That little bang is enough to penetrate the scalp and destroy the contents” says a well-groomed man on a TED-like stage in front of many people. As he mentions this, a sudden grasp of terror and surprise is raised from the audience. He is neither advocating for gun control or showing off a new automatic rifle. He’s pointing at a small drone which just ran towards a mannequin’s head creating a sudden noise

That little bang is enough to penetrate the scalp and destroy the contents” says a well-groomed man on a TED-like stage in front of many people. As he mentions this, a sudden grasp of terror and surprise is raised from the audience. He is neither advocating for gun control or showing off a new automatic rifle. He’s pointing at a small drone which just ran towards a mannequin’s head creating a sudden noise

This killer robot was part of a fake video, but it soon gathered more than 1.5 million views. It was an effort by computer scientists to warn about the risks of having autonomous weapons operating without human control

Even if this is a dramatization of the issue, it’s understandable that you might get worried about a similar scenario happening any time soon. Sci-fi cinematography and literature have created in us fear of a world with more technologically-advanced and human-like machines.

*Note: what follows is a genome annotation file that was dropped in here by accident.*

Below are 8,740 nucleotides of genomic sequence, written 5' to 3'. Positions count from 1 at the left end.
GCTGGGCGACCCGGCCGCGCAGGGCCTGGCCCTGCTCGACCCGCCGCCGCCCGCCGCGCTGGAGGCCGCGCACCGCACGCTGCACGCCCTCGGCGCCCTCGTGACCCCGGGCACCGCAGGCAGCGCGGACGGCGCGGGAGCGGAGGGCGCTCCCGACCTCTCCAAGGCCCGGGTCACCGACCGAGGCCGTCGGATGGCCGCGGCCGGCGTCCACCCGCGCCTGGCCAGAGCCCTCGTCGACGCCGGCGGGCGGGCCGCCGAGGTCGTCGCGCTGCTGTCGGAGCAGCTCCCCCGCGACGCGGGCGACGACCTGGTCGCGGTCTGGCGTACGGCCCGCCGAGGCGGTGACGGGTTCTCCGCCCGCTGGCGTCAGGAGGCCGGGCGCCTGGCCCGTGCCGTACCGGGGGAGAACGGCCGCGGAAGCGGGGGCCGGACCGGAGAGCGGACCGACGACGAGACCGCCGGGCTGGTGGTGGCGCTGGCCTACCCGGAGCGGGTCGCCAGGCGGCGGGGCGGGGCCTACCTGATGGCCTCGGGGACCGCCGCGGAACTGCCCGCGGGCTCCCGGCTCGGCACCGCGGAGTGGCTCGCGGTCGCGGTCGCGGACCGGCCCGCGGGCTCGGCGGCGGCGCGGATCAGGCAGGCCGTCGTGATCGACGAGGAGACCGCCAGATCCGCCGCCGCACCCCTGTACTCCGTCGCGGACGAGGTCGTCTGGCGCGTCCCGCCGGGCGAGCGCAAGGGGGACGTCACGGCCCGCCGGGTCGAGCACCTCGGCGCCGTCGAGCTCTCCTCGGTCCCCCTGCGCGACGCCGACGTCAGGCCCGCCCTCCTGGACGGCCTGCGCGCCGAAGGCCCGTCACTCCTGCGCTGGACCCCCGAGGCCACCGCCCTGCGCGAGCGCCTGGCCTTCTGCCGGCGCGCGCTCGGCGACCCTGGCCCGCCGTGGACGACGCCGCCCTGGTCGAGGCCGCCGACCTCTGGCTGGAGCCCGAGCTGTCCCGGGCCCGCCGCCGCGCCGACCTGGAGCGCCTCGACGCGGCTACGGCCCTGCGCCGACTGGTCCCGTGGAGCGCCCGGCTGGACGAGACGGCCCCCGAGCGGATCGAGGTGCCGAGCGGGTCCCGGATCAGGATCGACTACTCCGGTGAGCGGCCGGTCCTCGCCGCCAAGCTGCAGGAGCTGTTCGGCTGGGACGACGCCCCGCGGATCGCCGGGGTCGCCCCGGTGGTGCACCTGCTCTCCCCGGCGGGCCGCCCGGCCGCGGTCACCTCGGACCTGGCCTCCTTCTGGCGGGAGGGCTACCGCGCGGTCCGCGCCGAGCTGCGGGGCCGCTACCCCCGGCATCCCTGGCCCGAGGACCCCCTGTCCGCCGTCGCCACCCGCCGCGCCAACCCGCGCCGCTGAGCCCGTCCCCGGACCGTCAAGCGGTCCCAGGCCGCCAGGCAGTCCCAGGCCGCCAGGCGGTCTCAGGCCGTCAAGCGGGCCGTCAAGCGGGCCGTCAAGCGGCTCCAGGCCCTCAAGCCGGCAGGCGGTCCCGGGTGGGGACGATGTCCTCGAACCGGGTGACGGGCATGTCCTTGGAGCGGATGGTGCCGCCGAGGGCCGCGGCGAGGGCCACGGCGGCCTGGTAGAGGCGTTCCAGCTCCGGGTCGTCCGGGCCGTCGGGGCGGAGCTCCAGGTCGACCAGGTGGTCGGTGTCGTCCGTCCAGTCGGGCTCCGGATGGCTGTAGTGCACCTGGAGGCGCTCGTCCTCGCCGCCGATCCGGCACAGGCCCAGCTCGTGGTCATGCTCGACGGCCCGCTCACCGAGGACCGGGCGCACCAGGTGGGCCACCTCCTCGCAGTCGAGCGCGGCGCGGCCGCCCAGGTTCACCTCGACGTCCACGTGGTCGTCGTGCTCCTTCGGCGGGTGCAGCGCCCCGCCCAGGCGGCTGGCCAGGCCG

Despite the not so great premises, the goal of this article is to try to address some of the most common myths and misconceptions about drones, especially those called “Unmanned aerial vehicle (UAV)” or “industrial drones”. Industrial drones differ from commercial ones because of their bigger dimensions and for their use in a broader plethora of sectors, from the military to agriculture, city management, rescue, and many more.

So, without further ado, let’s go directly to the core of the issue:

  1. Industrial drones are dangerous, are they?